“Is There a Common Ground on Life Issues?” — A discussion with Robert P. George and Doug Kmiec, moderated by Mary Ann GlendonFriday, May 29, 2009 \AM\.\Fri\.
Robert P. George and Doug Kmiec engaged in a discussion of the topic, “The Obama Administration and the Sanctity of Human Life: Is There a Common Ground on Life Issues? What is the Right Response by ‘Pro-Life” Citizens?” at Washington, D.C.’s National Press Club, Thursday, May 28, 2009. The discussion was moderated by Mary Ann Glendon.
Nat Hentoff’s characteristically blunt and ‘no b.s.’ columns used to be one of chief attractions of the Village Voice, before they made the foolish mistake of letting him go. Politically he’s not one you can apply a label to — in 2003 he supported the removal of Saddam Hussein’s murderous dictatorship on humanitarian grounds, but as a supporter of the First Amendment and civil liberties, harshly criticized the more excessive measures taken by the Bush administration.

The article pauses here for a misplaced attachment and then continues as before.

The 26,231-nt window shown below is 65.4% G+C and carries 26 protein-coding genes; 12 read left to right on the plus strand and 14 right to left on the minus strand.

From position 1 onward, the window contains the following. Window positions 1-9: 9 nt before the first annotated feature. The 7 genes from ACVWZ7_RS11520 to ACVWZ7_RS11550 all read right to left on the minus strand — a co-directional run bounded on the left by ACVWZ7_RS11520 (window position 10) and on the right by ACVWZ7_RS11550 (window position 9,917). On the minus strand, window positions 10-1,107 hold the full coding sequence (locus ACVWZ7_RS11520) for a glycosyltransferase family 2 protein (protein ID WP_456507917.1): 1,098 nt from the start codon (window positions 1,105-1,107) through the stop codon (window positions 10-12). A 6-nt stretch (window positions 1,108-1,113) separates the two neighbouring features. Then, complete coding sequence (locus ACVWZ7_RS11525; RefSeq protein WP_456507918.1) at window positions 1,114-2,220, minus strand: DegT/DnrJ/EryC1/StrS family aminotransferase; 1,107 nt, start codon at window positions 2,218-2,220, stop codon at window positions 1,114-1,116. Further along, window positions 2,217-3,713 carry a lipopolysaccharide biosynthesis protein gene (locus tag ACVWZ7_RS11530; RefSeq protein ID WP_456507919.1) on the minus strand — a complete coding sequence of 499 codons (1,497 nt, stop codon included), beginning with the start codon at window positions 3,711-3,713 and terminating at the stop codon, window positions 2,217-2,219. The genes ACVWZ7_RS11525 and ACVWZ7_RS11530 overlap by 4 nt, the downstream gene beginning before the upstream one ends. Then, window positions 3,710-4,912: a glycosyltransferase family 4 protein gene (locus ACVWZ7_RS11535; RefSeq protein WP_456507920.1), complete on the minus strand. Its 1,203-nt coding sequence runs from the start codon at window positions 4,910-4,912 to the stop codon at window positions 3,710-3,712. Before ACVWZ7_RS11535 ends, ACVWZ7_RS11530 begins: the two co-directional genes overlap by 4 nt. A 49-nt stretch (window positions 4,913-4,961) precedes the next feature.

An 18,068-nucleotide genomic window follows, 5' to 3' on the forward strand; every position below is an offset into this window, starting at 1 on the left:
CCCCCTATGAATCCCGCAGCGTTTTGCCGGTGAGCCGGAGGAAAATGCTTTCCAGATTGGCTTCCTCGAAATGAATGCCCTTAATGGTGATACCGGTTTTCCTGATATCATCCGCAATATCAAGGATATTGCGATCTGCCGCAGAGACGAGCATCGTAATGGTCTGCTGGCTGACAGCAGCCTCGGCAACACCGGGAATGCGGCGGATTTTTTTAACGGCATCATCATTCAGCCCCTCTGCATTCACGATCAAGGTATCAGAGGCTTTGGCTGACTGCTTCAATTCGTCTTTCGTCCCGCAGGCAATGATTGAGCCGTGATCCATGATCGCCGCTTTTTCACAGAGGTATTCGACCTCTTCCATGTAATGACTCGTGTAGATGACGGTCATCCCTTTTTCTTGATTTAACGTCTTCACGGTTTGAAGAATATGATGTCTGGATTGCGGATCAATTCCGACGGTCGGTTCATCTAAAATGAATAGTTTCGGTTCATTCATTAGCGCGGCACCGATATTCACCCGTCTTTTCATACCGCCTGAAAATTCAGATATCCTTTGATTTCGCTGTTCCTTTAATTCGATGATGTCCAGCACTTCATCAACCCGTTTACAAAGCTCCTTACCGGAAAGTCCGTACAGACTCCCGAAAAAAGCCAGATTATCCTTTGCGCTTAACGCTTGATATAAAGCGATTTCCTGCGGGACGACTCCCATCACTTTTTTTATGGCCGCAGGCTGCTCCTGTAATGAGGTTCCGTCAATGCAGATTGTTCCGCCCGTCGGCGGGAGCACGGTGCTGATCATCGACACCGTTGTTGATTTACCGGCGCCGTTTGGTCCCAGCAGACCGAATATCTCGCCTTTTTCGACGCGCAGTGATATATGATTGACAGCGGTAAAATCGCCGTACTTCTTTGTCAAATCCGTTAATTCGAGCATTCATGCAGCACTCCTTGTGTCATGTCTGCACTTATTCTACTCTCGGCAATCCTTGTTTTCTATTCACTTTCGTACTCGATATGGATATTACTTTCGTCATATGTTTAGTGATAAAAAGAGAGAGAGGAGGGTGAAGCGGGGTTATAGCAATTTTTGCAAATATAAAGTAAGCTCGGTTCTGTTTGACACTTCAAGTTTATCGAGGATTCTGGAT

Unapologetically pro-life, he is a staunch opponent of the death penalty and abortion (the latter apparently causing some tension with his liberal colleagues at the Voice) and vigorously opposed the court-ordered murder of Terry Schiavo.
Not surprisingly, he established a rapport with the feisty John Cardinal O’Connor, about whom he wrote an appreciative biography.
A self-described “member of the Proud and Ancient Order of Stiff-Necked Jewish Atheists,” he is also one who might merit the attribution: “on the side of the angels.”
Now, he takes aim at President Obama’s faux-support for “dialogue” at Notre Dame:
Professor Douglas Kmiec recently gave a “reflection” over President Obama’s speech at the University of Notre Dame last week. No surprises there. It appears that Kmiec is still campaigning to be Ambassador to the Holy See. But this was not his point here. We might call that a “background fact.”